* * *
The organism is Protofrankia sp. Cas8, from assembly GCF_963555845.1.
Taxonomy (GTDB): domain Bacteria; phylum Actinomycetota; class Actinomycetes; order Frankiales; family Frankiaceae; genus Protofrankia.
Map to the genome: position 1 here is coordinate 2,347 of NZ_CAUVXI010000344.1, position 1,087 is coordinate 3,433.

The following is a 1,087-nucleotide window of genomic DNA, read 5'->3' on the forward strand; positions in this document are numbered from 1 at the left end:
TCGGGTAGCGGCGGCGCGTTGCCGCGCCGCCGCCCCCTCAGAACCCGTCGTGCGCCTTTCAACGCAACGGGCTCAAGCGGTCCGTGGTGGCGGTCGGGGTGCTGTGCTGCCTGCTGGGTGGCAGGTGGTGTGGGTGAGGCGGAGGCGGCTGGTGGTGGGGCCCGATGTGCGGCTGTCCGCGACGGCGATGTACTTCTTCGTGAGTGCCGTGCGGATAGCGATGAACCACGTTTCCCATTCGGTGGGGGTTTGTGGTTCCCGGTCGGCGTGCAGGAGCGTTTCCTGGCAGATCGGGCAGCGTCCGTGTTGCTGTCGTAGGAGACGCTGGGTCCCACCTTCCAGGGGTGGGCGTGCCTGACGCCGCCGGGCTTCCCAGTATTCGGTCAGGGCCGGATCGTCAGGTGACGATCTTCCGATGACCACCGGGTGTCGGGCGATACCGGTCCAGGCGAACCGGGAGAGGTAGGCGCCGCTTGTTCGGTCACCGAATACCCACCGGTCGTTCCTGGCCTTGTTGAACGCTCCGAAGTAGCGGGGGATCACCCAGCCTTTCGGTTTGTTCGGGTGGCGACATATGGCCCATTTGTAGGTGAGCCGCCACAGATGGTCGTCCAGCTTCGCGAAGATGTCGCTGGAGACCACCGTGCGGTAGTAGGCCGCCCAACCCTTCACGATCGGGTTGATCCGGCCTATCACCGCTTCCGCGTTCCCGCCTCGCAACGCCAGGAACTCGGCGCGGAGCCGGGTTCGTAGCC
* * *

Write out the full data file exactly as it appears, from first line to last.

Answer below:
The organism is Protofrankia sp. Cas8, from assembly GCF_963555845.1.
Taxonomy (GTDB): domain Bacteria; phylum Actinomycetota; class Actinomycetes; order Frankiales; family Frankiaceae; genus Protofrankia.
Map to the genome: position 1 here is coordinate 2,347 of NZ_CAUVXI010000344.1, position 1,087 is coordinate 3,433.

The following is a 1,087-nucleotide window of genomic DNA, read 5'->3' on the forward strand; positions in this document are numbered from 1 at the left end:
TCGGGTAGCGGCGGCGCGTTGCCGCGCCGCCGCCCCCTCAGAACCCGTCGTGCGCCTTTCAACGCAACGGGCTCAAGCGGTCCGTGGTGGCGGTCGGGGTGCTGTGCTGCCTGCTGGGTGGCAGGTGGTGTGGGTGAGGCGGAGGCGGCTGGTGGTGGGGCCCGATGTGCGGCTGTCCGCGACGGCGATGTACTTCTTCGTGAGTGCCGTGCGGATAGCGATGAACCACGTTTCCCATTCGGTGGGGGTTTGTGGTTCCCGGTCGGCGTGCAGGAGCGTTTCCTGGCAGATCGGGCAGCGTCCGTGTTGCTGTCGTAGGAGACGCTGGGTCCCACCTTCCAGGGGTGGGCGTGCCTGACGCCGCCGGGCTTCCCAGTATTCGGTCAGGGCCGGATCGTCAGGTGACGATCTTCCGATGACCACCGGGTGTCGGGCGATACCGGTCCAGGCGAACCGGGAGAGGTAGGCGCCGCTTGTTCGGTCACCGAATACCCACCGGTCGTTCCTGGCCTTGTTGAACGCTCCGAAGTAGCGGGGGATCACCCAGCCTTTCGGTTTGTTCGGGTGGCGACATATGGCCCATTTGTAGGTGAGCCGCCACAGATGGTCGTCCAGCTTCGCGAAGATGTCGCTGGAGACCACCGTGCGGTAGTAGGCCGCCCAACCCTTCACGATCGGGTTGATCCGGCCTATCACCGCTTCCGCGTTCCCGCCTCGCAACGCCAGGAACTCGGCGCGGAGCCGGGTTCGTAGCC